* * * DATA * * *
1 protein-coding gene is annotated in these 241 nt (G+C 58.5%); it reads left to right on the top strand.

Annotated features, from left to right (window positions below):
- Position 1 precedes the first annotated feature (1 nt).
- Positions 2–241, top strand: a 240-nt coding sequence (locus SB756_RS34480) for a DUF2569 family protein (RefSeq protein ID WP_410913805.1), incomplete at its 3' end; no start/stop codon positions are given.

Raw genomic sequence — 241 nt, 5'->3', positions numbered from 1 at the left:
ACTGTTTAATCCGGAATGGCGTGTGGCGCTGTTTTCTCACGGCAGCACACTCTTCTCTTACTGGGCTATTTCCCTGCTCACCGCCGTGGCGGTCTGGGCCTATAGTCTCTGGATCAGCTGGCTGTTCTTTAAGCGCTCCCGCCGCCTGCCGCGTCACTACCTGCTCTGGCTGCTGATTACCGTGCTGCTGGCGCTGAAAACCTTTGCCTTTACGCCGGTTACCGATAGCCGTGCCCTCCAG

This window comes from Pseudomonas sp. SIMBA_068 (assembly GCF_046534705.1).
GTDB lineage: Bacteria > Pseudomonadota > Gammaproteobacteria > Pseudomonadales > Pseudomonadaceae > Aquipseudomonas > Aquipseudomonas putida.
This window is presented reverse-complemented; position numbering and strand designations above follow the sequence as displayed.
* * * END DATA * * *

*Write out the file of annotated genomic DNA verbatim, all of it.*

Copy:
1 protein-coding gene is annotated in these 241 nt (G+C 58.5%); it reads left to right on the top strand.

Annotated features, from left to right (window positions below):
- Position 1 precedes the first annotated feature (1 nt).
- Positions 2–241, top strand: a 240-nt coding sequence (locus SB756_RS34480) for a DUF2569 family protein (RefSeq protein ID WP_410913805.1), incomplete at its 3' end; no start/stop codon positions are given.

Raw genomic sequence — 241 nt, 5'->3', positions numbered from 1 at the left:
ACTGTTTAATCCGGAATGGCGTGTGGCGCTGTTTTCTCACGGCAGCACACTCTTCTCTTACTGGGCTATTTCCCTGCTCACCGCCGTGGCGGTCTGGGCCTATAGTCTCTGGATCAGCTGGCTGTTCTTTAAGCGCTCCCGCCGCCTGCCGCGTCACTACCTGCTCTGGCTGCTGATTACCGTGCTGCTGGCGCTGAAAACCTTTGCCTTTACGCCGGTTACCGATAGCCGTGCCCTCCAG

This window comes from Pseudomonas sp. SIMBA_068 (assembly GCF_046534705.1).
GTDB lineage: Bacteria > Pseudomonadota > Gammaproteobacteria > Pseudomonadales > Pseudomonadaceae > Aquipseudomonas > Aquipseudomonas putida.
This window is presented reverse-complemented; position numbering and strand designations above follow the sequence as displayed.